So as I work on my PerNoReMo, we’ll keep this post simple. Here are some photos from York that my husband and I took in September. York features some wonderful old Medieval and Renaissance buildings and the wall that protected the old city.
We stayed in a hotel located in a building dating from the 1700s that had been built against one of the Medieval gates, which you can see at left below. The view at right is back up the street from the hotel.
One of the “sights” we wanted to see was the archaeological “site” of Jorvik, which lies beneath the modern city. The site was discovered in the 1970s when new construction was taking place. An interpretive center and museum were built over the excavation site, and visitors are taken on an underground ride through a recreated street scene from 1,000 years ago. The ride was a bit entertainment-oriented for two archaeologists but still interesting. The lighting was really low, and I didn’t get any good photos from inside. But if you’re ever in York, Jorvik is worth a visit.
We also spent part of a day walking along the Medieval wall and had some great views of the city and some of its other famous attractions such as York Minster. Whether you have a religious bent or not, the architecture of those Gothic cathedrals is amazing.
My closeups of the Minster don’t do it justice, so I’m not including any of them here. Really, you need the right lens, and my mid-level Canon doesn’t have it. I did better with smaller building remains, like that of a Roman fort above. This, and some of the bits in a following photo were a taste of what would come on the last part of our trip.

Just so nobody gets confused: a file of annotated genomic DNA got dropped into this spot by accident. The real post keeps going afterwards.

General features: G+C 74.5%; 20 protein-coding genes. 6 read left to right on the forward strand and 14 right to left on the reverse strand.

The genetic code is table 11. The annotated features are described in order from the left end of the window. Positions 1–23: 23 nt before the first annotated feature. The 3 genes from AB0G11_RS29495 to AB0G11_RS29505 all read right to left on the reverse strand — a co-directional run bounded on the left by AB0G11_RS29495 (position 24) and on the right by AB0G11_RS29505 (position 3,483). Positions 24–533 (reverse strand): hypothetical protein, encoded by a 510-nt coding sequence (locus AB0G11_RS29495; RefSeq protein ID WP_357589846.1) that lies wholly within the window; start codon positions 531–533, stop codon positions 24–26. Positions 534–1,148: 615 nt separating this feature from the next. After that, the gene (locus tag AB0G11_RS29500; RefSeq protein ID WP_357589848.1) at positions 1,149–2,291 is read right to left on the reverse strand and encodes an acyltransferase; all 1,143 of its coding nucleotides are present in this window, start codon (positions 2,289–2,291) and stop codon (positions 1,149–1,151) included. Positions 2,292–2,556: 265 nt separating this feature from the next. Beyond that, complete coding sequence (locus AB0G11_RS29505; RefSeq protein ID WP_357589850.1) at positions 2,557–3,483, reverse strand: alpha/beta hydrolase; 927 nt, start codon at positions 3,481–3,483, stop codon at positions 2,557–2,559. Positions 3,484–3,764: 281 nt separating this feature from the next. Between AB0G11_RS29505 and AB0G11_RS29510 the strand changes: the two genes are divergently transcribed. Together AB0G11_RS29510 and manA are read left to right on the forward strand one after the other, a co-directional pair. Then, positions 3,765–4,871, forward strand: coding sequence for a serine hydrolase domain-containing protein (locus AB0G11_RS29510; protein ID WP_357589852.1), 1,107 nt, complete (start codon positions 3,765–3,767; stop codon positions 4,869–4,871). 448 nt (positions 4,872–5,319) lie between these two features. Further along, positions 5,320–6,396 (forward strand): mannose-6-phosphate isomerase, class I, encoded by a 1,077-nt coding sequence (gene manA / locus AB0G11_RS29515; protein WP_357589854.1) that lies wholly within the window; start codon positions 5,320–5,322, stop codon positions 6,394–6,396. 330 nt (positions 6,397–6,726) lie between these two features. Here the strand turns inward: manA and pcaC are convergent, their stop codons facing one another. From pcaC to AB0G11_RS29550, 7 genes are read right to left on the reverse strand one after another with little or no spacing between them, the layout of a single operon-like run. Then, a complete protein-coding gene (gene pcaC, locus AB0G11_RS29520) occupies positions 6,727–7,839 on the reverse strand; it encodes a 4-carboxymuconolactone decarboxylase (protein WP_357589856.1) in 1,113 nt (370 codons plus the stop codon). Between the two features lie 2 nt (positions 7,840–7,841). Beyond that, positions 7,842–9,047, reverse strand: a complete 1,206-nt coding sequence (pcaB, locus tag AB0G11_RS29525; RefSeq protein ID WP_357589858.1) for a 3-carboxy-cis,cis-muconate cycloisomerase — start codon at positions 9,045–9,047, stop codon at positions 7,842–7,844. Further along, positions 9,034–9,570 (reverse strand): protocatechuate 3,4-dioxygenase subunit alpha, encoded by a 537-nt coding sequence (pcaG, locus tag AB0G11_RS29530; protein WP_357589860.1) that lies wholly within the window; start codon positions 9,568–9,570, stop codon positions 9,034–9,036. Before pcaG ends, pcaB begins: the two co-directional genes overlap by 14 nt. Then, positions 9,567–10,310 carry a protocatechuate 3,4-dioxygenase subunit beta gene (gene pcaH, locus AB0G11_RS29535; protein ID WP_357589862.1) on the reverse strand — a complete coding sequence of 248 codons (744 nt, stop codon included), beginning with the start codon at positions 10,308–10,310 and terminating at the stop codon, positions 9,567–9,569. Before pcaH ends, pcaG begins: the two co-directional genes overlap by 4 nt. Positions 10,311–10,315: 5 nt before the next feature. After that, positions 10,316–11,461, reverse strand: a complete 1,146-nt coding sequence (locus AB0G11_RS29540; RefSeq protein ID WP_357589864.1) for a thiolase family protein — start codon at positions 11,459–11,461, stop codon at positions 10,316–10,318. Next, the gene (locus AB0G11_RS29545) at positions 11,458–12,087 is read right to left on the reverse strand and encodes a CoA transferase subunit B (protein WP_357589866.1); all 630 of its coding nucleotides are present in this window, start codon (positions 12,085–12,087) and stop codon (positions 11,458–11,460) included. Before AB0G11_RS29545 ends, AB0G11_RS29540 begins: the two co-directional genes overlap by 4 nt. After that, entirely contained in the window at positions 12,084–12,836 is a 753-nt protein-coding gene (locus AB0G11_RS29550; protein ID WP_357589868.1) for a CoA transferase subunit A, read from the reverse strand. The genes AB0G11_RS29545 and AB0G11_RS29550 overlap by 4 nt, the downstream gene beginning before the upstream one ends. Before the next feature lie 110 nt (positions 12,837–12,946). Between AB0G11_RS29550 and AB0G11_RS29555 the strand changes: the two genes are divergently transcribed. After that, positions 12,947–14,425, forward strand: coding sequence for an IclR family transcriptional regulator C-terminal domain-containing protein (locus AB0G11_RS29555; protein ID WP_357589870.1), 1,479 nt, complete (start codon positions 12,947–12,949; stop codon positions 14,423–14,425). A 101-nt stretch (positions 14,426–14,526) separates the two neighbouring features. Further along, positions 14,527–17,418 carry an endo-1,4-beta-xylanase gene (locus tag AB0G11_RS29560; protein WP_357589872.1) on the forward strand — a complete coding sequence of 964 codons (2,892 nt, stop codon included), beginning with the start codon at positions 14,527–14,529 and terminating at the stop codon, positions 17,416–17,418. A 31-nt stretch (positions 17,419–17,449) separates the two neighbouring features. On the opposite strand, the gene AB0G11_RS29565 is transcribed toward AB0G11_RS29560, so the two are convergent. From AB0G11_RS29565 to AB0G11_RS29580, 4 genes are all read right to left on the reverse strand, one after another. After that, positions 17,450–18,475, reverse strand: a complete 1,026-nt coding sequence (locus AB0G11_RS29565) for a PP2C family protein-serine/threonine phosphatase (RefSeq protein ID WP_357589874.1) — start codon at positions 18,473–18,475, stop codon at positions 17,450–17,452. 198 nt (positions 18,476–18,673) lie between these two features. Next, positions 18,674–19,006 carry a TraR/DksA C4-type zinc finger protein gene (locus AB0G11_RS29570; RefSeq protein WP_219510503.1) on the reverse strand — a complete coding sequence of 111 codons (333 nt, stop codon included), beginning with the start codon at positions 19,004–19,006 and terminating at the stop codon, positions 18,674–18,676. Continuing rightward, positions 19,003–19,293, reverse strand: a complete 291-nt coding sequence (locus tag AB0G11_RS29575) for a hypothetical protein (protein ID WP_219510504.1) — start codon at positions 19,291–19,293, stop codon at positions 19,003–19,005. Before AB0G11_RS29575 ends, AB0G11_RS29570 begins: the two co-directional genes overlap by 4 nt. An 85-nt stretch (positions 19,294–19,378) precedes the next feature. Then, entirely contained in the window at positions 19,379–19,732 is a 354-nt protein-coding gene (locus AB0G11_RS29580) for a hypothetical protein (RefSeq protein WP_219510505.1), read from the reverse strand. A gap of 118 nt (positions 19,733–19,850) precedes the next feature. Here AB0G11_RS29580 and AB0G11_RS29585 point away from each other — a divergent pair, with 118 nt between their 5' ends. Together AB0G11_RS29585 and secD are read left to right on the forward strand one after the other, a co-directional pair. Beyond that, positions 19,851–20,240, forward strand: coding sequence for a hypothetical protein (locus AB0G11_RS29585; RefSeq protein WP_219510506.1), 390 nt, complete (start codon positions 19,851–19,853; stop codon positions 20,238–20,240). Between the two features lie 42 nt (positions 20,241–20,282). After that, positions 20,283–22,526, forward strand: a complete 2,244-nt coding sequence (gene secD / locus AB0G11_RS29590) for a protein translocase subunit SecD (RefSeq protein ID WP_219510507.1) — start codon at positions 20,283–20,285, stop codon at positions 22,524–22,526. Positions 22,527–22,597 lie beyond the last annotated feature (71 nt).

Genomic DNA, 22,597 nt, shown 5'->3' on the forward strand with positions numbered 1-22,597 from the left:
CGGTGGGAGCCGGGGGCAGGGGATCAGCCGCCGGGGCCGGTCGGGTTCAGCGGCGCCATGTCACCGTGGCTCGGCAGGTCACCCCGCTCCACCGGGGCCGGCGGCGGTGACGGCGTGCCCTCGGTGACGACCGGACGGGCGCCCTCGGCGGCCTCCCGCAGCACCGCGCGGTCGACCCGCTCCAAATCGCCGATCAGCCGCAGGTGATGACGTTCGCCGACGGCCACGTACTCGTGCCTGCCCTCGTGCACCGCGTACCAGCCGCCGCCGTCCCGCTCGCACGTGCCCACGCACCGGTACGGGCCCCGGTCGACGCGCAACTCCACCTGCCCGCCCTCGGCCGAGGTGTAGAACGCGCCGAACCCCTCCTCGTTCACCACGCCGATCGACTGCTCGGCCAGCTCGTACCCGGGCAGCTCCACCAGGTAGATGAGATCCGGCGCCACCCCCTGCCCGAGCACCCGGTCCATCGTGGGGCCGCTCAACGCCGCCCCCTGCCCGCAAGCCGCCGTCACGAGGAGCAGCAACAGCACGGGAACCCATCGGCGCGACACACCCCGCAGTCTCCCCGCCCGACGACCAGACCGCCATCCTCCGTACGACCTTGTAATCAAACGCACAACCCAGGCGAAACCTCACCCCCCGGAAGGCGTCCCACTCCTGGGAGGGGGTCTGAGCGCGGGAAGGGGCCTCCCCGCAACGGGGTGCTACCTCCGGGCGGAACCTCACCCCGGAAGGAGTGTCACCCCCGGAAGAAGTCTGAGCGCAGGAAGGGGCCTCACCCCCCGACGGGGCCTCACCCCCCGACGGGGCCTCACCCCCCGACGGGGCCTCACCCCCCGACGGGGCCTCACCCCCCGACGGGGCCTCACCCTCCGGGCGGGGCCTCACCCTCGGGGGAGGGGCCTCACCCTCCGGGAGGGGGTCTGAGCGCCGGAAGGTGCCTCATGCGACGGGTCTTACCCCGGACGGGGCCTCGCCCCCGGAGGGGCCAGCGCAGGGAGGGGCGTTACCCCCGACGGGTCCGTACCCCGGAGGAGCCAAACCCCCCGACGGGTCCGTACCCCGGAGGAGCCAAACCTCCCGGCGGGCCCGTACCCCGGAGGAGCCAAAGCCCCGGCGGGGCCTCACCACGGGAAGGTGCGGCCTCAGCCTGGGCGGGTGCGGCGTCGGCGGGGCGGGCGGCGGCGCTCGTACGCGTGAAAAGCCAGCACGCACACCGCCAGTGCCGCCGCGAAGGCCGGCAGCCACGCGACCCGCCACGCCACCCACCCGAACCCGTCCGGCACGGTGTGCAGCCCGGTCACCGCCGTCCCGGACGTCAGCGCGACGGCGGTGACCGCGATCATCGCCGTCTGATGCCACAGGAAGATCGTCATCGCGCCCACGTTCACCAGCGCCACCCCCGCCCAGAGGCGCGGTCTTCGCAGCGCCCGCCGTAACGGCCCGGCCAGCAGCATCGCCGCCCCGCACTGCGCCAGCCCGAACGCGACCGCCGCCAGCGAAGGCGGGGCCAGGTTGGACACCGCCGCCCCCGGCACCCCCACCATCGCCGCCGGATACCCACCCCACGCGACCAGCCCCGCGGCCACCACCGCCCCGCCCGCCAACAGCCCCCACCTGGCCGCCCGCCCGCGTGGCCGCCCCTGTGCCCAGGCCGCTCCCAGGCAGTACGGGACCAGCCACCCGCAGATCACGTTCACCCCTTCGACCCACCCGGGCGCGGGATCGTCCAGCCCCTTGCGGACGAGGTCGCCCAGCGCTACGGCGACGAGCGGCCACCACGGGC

One of my favorite “photo opps” was at the ruins of St. Mary’s Abbey, which is on the grounds of the Yorkshire Museum. Construction started in 1088, and the Abbey lasted until the Dissolution of the Monasteries in the reign of Henry VIII. There are beautiful gardens around the ruins, even though you don’t see many flowers in this view. But there were some interesting garden features, too, which you can see below.
I suppose using sarcophagi as garden decorations isn’t much different from using old gravestones, which some people enjoy doing. Not exactly my cup of tea since it strikes me as a bit disrespectful of those who were meant to be remembered by those markers. But they are a reminder that others walked this world long before us and more will follow after we’re gone.
On our last morning in York, we visited Clifford’s Tower, which was part of York Castle. It’s quite a steep walk up the stairs at back to reach the tower, but the views of the city from the top are worth the entrance fee.
Later that afternoon, we took the train up to Corbridge, where we would begin our trek along Hadrian’s Wall, starting first, though, with a Roman fort that predated the wall’s construction. More on that leg of the journey in a later post.